But she was disinclined to give up on the work that she had loved for so long and in which she invested so much of her time and care. So Grace went to her colleagues and friends across the University. She described her struggle for professional renewal. She asked for their help. “Can you look at my course materials or observe me teach and give me feedback?” Can you read a draft of my article?” “Oh yes,” said her friend Bob when he heard her story. “I feel that way too. I’ve got nothing left to give. Just do my work, go home, and go to bed.” “Oh yes,” said her friend Kiesha when she heard Grace’s story. “I feel that way too. I’ve got nothing left to give. Terrible, isn’t it?” All over campus, Grace got the same response. “Feel that way too. So Sorry. No time. I’m so burned out.” “Workload issues.” “Damn administrators!” Eventually, word went out that Grace was coming. Faculty closed their doors, screened their calls, and muttered to themselves as they hurried away from her when they saw her across campus. Her Dean called and informed her that she needed to work harder on being collegial. Her Provost called and told her he’d assigned her an overload for the spring semester.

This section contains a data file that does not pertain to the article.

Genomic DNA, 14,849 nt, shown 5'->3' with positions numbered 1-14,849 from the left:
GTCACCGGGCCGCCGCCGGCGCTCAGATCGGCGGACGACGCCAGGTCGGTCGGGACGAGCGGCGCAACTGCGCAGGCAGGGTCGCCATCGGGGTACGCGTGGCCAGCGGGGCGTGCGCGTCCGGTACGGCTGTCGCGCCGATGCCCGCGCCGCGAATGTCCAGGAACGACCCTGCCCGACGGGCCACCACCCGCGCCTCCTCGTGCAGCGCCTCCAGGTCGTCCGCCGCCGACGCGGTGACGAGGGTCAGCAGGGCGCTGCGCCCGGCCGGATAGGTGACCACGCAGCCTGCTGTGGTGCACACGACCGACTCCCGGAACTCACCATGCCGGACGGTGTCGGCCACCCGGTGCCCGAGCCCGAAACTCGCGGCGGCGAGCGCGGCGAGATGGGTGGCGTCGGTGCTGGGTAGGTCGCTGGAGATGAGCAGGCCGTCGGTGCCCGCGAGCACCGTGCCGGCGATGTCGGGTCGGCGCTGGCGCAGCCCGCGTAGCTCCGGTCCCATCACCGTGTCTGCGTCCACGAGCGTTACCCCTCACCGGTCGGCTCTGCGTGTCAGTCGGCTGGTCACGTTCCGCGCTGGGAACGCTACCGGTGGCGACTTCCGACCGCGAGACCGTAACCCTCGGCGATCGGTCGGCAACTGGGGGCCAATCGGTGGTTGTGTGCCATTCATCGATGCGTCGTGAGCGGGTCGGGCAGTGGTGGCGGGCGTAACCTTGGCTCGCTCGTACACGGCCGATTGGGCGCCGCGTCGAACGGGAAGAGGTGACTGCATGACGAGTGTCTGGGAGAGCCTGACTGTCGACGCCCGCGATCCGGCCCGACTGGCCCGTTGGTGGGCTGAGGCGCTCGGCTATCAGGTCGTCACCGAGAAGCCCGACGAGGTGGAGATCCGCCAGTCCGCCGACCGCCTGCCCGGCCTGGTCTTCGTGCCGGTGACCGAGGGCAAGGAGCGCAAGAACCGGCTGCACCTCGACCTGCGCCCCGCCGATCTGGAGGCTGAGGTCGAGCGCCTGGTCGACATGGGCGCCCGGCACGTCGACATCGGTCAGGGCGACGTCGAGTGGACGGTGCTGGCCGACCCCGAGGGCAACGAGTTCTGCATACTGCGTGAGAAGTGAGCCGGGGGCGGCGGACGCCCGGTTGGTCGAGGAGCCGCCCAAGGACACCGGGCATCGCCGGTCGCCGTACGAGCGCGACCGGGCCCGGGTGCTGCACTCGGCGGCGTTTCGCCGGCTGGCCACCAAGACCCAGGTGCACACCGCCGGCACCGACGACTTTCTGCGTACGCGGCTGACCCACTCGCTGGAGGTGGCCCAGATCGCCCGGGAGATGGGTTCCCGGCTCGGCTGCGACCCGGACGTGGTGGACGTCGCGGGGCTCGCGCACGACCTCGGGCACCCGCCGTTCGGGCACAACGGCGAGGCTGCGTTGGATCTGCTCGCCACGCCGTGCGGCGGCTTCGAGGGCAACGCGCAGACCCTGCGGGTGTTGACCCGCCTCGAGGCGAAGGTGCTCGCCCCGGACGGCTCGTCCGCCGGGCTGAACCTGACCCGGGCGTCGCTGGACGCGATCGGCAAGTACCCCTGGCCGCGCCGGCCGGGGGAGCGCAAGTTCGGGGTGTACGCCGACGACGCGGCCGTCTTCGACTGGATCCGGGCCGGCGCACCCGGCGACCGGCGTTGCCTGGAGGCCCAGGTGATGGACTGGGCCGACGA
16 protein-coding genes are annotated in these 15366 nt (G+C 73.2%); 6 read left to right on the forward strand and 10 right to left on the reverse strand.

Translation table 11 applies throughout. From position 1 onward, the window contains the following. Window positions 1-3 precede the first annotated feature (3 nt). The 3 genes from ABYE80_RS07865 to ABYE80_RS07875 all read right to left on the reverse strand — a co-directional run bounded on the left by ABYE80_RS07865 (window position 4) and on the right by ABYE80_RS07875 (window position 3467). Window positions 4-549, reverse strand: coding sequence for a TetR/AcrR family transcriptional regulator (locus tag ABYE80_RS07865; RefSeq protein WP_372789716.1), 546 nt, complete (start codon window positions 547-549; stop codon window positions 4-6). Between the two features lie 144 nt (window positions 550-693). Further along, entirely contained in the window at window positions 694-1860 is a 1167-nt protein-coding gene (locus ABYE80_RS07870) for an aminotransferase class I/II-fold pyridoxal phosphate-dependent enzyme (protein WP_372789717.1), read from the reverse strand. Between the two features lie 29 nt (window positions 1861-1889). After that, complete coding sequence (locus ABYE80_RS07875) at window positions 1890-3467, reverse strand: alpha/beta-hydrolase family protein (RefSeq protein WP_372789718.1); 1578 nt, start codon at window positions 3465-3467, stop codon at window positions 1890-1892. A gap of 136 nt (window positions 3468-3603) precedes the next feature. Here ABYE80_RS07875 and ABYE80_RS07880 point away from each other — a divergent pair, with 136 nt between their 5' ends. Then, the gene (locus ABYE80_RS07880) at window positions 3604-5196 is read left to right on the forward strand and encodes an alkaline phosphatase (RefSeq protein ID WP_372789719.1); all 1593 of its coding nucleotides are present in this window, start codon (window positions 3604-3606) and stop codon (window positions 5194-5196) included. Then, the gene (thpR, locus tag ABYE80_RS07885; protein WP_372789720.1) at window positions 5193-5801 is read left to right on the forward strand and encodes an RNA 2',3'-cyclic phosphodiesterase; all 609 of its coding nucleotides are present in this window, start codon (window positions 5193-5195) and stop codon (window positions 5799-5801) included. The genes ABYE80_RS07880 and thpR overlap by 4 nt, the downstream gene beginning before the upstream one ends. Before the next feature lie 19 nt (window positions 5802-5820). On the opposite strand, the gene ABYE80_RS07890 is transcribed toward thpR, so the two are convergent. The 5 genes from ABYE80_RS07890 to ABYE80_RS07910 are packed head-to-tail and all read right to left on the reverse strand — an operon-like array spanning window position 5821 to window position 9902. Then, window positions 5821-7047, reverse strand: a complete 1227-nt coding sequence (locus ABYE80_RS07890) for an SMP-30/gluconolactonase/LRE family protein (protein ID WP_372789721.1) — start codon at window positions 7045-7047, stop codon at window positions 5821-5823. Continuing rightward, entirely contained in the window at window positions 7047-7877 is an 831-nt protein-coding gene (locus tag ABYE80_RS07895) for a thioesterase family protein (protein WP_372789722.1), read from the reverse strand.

But Grace was wise and talented and competent. And she was a little bit stubborn too. So she thought and she thought and she thought. Then she went to lunch at the school’s cafeteria. As she suspected, Bob and Keisha, Annette and Luke and Ali were all having lunch together at a table. Grace filled her tray and pulled up a seat at their table. Nobody would look at her. She entered their conversation where she could and never said a word about feeling deadened as a teacher. Slowly her colleagues turned toward her again. The following week on the same day and at the same time, Grace went to lunch again and joined the same colleagues. After some initial chatting, Grace said, “the most interesting thing happened in my class today.” And Grace described asking a series of questions to her students to which no one had responded. “Has this ever happened to you?” she asked. Keisha nodded happily. “You know, that happened to me all last semester. And I finally realized that every question I asked had either a yes/no answer or was one that my students could tell I already had an answer for. So I started asking different kinds of questions and getting them in small groups to talk and now I can’t get them to shut up half the time.”